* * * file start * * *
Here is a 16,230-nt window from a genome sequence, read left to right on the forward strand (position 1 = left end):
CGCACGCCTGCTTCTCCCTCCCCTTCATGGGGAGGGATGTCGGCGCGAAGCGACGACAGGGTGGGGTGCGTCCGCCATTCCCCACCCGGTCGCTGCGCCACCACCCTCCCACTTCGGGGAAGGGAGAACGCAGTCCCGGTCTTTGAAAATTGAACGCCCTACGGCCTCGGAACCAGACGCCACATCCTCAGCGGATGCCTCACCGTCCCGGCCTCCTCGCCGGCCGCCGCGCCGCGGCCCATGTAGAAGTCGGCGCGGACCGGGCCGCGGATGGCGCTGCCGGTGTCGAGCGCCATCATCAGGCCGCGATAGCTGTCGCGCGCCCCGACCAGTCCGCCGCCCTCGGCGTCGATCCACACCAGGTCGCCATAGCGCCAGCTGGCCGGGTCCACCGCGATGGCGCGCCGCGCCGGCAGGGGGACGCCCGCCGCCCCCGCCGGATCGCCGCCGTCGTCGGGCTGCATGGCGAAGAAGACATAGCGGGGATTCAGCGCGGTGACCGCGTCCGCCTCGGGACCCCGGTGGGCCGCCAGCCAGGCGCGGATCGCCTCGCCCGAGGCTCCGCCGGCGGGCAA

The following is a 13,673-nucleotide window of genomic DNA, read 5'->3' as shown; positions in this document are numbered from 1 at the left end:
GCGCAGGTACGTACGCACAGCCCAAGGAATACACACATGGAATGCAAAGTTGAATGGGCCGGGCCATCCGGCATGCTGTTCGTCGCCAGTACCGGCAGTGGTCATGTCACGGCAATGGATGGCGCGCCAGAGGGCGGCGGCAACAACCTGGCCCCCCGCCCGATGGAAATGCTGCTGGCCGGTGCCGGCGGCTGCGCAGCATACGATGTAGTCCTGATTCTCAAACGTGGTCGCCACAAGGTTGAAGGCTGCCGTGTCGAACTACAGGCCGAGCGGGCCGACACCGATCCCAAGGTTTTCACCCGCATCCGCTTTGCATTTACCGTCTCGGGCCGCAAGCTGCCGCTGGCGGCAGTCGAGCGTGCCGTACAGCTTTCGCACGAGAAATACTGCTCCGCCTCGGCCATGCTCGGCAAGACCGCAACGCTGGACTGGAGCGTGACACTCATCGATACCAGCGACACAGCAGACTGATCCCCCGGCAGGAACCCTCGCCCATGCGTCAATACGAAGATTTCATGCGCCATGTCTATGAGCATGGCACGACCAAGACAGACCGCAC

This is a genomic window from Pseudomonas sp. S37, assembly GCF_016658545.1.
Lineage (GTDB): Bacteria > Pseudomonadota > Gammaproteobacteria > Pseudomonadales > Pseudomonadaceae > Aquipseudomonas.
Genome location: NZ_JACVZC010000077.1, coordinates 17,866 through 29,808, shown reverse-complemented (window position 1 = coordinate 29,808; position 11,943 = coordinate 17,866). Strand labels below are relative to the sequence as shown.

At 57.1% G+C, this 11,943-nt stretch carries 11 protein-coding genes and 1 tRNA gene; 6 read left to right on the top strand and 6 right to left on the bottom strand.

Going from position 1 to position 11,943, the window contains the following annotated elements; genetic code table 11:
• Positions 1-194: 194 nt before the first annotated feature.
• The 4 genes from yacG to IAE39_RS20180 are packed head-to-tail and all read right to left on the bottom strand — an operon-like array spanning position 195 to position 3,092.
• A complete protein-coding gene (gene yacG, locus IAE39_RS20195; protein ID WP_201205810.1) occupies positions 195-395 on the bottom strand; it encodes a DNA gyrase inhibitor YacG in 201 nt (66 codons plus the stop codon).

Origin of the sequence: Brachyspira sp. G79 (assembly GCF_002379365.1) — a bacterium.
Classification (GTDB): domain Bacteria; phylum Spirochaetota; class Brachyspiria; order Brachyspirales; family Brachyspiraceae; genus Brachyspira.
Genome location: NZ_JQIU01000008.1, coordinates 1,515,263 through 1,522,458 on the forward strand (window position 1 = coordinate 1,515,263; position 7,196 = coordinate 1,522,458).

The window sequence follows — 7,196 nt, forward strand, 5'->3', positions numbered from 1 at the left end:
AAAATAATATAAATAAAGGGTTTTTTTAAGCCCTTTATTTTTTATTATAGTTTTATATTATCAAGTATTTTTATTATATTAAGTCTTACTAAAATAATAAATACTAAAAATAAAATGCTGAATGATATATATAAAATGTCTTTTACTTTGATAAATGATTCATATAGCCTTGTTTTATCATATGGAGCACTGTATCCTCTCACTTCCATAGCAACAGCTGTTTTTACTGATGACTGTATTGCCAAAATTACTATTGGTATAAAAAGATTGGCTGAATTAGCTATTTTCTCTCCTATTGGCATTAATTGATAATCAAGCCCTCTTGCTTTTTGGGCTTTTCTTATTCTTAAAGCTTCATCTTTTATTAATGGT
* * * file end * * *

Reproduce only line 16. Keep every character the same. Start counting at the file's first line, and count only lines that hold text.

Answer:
The window sequence follows — 7,196 nt, forward strand, 5'->3', positions numbered from 1 at the left end: